Starting a new Flutter project with our template

Starting a new Flutter project with our template

Flutter template

In one of our previous blogs I explained how I wrote our icapps_translations plugin for Flutter with all the bells and whistles.

I explained to you that it is important to have a good foundation when starting with a new technology. You need to be ready for takeoff when clients ask for a new project. So after finishing our proof of concepts, I gathered all the information on how we should work with Flutter and what should be included in the template project. You can find the template I've built here. 

At icapps we have a couple of template projects to make sure we can start a new project without having to do the setup again every time. It took some time to get everything up and running but now we’re here...


What do we need?

A template project should contain all the main components for starting a new project. This is what we think should be included in every project.

  • Network Layer

  • Network logging

  • Json Parsing

  • Dependency Injection

  • Flavors (Alpha, Beta, Release)

  • Flavor Configs

  • Viewmodels

  • Repositories

  • Translations

  • Navigation

  • Linting

  • Theming

  • An example that binds everything together


Network layer

When building our proof of concept we used the simple HTTP library but we found that we needed to cancel our network calls sometimes. We also wanted a more reliable way for adding interceptors and implementing refresh tokens. That is where Dio comes into play. Dio is a powerful HTTP client for Dart that supports all of the above issues. It is also one of the top Dart packages on


Network Logging

Network logging is maybe one of the coolest parts of this blogpost. Nicola Verbeeck, one of our colleagues,  wrote a plugin for Android development called Niddler. It allows you to inspect your network traffic even after the calls have been finished. So let's say you had an unexpected behavior in your app, Niddler makes it possible to check what response you got from the API. 

This is very powerful because a lot of other network logging tools do not provide this functionality. During our proof of concept we felt the need for a Niddler plugin that worked with Flutter. But why stop there? Niddler should not only be available for Flutter, it could be available for Dart itself. Nicola wrote a version for Dart during our proof of concept to make sure we had the same tools available as we had during Android development.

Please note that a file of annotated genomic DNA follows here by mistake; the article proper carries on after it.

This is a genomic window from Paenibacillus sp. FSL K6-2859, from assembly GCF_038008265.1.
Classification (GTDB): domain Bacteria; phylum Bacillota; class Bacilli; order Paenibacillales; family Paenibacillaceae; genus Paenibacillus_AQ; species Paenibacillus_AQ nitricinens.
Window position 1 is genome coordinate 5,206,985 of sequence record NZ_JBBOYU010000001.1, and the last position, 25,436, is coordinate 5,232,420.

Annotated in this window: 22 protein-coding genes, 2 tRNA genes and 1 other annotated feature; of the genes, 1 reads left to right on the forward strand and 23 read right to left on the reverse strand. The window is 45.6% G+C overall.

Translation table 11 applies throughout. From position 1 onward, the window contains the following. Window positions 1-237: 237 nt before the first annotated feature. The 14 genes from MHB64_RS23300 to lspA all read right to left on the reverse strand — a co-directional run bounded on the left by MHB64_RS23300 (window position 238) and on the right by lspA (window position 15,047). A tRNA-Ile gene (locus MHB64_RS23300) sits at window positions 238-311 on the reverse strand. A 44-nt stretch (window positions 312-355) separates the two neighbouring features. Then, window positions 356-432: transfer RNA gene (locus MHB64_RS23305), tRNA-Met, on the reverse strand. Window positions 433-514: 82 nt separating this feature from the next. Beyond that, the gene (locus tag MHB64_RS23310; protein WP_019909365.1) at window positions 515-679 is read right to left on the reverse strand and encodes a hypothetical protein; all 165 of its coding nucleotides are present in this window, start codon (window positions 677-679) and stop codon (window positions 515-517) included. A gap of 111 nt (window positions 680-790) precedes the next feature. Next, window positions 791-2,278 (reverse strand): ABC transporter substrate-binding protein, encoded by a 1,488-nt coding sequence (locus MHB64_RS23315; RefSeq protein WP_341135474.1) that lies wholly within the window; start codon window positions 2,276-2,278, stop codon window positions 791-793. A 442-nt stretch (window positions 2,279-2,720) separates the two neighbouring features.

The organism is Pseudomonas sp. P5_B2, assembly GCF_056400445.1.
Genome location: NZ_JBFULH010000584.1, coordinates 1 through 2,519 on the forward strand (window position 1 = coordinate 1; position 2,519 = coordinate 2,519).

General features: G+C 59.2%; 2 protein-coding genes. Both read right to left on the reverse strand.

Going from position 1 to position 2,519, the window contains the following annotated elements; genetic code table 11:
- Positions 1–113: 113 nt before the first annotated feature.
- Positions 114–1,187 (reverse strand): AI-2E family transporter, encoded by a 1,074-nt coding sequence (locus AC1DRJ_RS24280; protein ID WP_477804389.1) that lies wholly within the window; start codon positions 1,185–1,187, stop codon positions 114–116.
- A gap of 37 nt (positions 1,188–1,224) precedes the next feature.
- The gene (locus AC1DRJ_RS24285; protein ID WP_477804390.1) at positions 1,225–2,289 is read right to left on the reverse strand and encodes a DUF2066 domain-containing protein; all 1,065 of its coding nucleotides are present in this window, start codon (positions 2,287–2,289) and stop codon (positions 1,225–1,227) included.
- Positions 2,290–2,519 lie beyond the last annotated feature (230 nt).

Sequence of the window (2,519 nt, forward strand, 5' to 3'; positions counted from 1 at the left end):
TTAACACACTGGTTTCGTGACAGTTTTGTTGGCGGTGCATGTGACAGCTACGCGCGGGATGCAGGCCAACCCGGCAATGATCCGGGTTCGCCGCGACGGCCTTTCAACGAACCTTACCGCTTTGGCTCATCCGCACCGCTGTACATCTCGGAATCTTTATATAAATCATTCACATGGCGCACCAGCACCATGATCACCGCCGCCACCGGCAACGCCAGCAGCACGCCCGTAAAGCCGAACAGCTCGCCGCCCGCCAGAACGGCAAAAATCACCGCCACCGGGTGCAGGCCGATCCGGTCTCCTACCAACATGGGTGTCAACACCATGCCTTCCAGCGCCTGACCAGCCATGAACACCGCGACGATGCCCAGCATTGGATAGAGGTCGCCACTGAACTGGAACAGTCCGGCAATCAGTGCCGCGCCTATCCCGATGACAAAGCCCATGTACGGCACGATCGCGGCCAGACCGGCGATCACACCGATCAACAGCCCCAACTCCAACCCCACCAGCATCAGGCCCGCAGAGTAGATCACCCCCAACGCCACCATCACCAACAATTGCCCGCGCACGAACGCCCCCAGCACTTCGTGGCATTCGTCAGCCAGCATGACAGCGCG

If you want to use this, please check out this awesome package at -> The plugin for android studio is available for download in the plugins section in android studio itself, or here


Json parsing

While working with network requests you will also need a JSON parser with it. When I started with Flutter one of the best resources available was the boring show. So when I started Flutter development I used built_value. This was fine for basic response parsing, but was terrible at parsing requests to a JSON format. 

We used it in our proof of concept as well and felt the limitations very quickly. So when I started on the Flutter Template itself I found that there was a much better package available that did everything (almost everything) what we needed. We could provide nullable and non nullable fields, add enums to our JSON objects and parse everything we needed. The only minor problem we’ve faced at this moment with the package is that it does not support nested fields.


    "data" : {
        "field" : "field"

While eventually, we want to end up with this:

@JsonKey(name: "data/field")
String field;

This is currently not supported and leads to creating extra objects for parsing everything correctly. This could be improved and is already been added to the issue tracker of the package itself:


Dependency injection

Coming from Android, Dagger2 will sound familiar to you. That is because it is the go-to dependency injection library for Android development. We wanted to use something like Dagger in Flutter to maintain all our dependencies without having to recreate them everywhere. We found that Google is currently building a Flutter version of Dagger called inject.dart -> The problem here is that there is no documentation on how to implement it and no official issue tracker support. We want to use a package that is stable and could be used in production. That is when we found Kiwi. Kiwi is somewhat similar to Dagger2 but could be improved in some ways. It is not as smart as Dagger2. Kiwi does not know when to create which dependency first. So it is really important that everything is configured in the correct order. Other than that, it works perfectly fine.